Tuesday, 08 June 2010 00:47

Hey Friend, Would You Like a Dollar for Fifty Cents: Enter EVI

I would like to draw attention to BoomBustBlogger Shaunsnoll and his write up on Envirostar titled, "A dollar for fifty cents: EVI"

EVI is a well run company with 60%+ of shares owned by management that has an absurd amount of cash on the balance sheet, no debt, and trades at a ridiculous valuation with a few likely catalysts.

EVI primarily distributes commercial and industrial laundry and dry cleaning equipment including a proprietary line of dry cleaning machines (98% of revenue) with a focus on environmentally friendly dry cleaning methods and equipment. There is even a “green” angle here for you environmentalists! Overall prospects for this business are not great but not terrible. Much of their dry cleaning products sales goes into hotels, hospitals etc, which is obviously very weak. They do have some good growth into international and latin America though, which is ~20% of their sales and growing. Not exactly the most “sexy” industry but keep reading!

Valuation for this company is ridiculous given ROE, ROIC, cash flow and balance sheet and there are some clear catalysts that could unlock value in the next year. Company has ~80% of market cap in cash, no debt, is fcf positive, insiders own >60% of shares, and company has respectable ROE, ROIC and EPS growth over last few years.

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Summary: So you essentially have 25% downside and 70%+ upside using relatively conservative estimates, for a 2.5x return/risk ratio with very little risk of permanent loss of capital. Impossible to know exactly what could happen but it seems under almost any scenario the company is under valued. Stock could do anything in the short term but over the next year or two I have a hard time coming up with any scenario that has less than a 40% return. Given market environment and limited downside this looks pretty compelling to me. I am a buyer at anything <$1.20. If the company starts having multiple quarters of negative net income indicating likely extended cash burn or if management shows me reason not to trust them, then I will likely exit the investment.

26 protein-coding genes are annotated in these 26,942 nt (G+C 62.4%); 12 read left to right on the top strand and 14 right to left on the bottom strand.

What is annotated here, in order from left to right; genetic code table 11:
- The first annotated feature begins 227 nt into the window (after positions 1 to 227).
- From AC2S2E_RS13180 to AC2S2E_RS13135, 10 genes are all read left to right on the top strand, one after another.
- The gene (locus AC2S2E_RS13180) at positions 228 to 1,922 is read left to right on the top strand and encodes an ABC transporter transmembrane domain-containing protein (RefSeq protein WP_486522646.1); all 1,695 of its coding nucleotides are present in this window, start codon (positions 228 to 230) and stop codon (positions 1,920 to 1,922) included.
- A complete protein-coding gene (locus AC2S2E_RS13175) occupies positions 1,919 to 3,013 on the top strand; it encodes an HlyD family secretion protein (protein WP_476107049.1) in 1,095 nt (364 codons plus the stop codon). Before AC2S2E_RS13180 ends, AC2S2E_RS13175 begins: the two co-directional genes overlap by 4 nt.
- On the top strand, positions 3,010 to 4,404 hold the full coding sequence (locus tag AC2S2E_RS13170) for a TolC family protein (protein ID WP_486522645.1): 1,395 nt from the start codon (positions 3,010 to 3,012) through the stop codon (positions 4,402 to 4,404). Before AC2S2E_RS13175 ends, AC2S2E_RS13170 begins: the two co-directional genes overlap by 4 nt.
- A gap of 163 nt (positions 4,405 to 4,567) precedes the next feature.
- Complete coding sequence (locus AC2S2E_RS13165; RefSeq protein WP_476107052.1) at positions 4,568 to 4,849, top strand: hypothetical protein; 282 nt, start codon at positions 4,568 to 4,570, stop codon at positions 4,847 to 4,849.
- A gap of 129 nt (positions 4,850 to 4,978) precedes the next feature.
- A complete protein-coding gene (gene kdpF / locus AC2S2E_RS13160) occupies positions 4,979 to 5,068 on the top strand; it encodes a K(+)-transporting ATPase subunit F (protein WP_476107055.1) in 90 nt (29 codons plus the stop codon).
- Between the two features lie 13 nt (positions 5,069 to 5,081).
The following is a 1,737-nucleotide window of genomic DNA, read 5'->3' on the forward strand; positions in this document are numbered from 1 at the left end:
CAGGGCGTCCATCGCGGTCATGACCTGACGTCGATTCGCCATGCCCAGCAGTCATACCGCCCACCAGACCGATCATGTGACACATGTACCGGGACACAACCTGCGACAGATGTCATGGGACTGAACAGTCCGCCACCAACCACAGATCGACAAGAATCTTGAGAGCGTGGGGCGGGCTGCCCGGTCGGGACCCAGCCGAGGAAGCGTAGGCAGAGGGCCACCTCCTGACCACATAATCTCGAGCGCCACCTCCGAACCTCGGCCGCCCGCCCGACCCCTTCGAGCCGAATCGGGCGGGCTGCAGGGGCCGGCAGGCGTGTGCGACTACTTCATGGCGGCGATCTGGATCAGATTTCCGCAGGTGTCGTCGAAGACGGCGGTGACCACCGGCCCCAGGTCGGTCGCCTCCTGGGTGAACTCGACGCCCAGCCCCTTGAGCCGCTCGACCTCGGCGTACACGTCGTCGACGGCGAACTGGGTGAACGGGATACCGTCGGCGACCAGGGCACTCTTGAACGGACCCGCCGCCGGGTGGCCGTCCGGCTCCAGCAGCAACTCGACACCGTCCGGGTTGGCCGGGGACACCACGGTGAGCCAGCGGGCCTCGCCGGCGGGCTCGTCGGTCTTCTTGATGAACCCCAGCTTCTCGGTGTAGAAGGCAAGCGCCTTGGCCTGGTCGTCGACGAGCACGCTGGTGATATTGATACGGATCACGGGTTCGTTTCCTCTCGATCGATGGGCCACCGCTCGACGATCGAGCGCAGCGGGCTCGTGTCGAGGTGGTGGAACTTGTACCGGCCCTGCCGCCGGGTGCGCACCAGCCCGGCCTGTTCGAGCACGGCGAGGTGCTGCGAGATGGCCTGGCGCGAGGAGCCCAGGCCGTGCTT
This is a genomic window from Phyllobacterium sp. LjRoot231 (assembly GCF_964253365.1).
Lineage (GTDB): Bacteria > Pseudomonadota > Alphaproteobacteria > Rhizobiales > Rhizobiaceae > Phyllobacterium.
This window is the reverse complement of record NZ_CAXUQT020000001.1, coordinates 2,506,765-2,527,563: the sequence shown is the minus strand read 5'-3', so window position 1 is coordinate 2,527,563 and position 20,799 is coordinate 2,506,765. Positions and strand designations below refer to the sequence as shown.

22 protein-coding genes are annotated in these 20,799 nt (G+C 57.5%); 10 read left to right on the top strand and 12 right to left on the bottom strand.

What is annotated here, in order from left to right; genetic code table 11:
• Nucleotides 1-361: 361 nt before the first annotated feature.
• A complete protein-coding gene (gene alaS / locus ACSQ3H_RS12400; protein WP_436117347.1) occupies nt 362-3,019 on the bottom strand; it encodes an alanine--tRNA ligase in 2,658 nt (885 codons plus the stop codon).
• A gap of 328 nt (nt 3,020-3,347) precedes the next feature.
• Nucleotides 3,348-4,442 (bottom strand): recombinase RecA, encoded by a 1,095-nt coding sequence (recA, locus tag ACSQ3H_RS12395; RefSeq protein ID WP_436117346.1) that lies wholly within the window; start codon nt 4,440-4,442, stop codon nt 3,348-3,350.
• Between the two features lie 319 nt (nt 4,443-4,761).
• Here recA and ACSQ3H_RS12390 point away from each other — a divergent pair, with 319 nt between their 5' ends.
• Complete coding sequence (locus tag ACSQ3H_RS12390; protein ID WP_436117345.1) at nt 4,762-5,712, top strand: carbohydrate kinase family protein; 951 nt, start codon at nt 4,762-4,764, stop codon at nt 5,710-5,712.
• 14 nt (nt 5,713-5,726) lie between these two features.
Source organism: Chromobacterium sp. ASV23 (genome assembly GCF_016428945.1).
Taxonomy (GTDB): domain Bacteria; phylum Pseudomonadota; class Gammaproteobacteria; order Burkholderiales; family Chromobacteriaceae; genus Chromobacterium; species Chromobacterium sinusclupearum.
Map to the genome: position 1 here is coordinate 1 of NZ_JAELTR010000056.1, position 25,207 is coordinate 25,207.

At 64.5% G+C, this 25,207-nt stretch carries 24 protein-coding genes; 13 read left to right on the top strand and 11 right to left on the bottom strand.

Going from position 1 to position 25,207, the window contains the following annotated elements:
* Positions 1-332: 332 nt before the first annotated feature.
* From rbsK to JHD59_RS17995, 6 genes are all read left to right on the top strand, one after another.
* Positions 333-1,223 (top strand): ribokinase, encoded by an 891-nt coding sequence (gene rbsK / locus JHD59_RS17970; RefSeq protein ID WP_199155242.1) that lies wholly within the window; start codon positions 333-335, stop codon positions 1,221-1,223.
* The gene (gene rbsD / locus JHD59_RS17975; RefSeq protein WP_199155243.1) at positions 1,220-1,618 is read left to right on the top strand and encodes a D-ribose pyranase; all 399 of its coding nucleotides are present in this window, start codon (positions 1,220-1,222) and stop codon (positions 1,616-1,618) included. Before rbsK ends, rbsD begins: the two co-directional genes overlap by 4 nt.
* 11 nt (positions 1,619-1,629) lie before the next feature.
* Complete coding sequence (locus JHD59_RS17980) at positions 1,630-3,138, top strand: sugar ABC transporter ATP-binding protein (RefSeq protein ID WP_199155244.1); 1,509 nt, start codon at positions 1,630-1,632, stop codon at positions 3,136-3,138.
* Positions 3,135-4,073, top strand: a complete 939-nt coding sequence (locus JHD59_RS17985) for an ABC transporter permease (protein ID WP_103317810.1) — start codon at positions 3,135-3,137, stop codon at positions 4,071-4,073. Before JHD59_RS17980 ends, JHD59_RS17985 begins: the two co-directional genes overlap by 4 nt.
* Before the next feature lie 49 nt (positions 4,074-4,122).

To read the full write-up as well as ability to download an accompanying word.doc, visit Shaunsnoll's microblog on the BoomBust by clicking here. Neither I, nor BoomBustBlog necessarily endorse this work, nor have we verified the contents, for it is independent and research and opinion posted by Shaunsnoll but I do encourage all readers to investigate, comment and share.

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Last modified on Tuesday, 08 June 2010 08:50

2 comments

  • Comment Link shaunsnoll Tuesday, 08 June 2010 19:45 posted by shaunsnoll

    thanks for the comment overthetop, devils advocate is how we stress test investment ideas.

    agree with you entirely, ultimately though the changes in working capital are not what the fundamental cash flows of the company are and eventually AR should normalize, plus growing AR implies growing revenue as well, which is a good sign. I think they should still be fcf positive even with declining ar. you have a point but I don't think slightly lower fcf is material to the investment idea although worth noting. I actually hope they have a huge surge in working capital, which sucks up cash (although implies strong rev growth) but scares the many simple investors holding this thing, so I can scoop up more. If this thing trades down to $0.85 or something, i'm selling kidneys to buy more.

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  • Comment Link overthetop Tuesday, 08 June 2010 18:29 posted by overthetop

    my guess is AR will continue to climb. If you look at the last few years the declining AR is the cause for the big discrepancy between NI and FCFF. So my guess is that reverses in the next year or two and you will see FCFF become smaller than NI in the near future. Could potentially cuase divs to be a bit lower than you expect.

    not trying to be a downer, just playing devils advocate. Clearly the big idea behind this play is a return of excess cash to shareholders.

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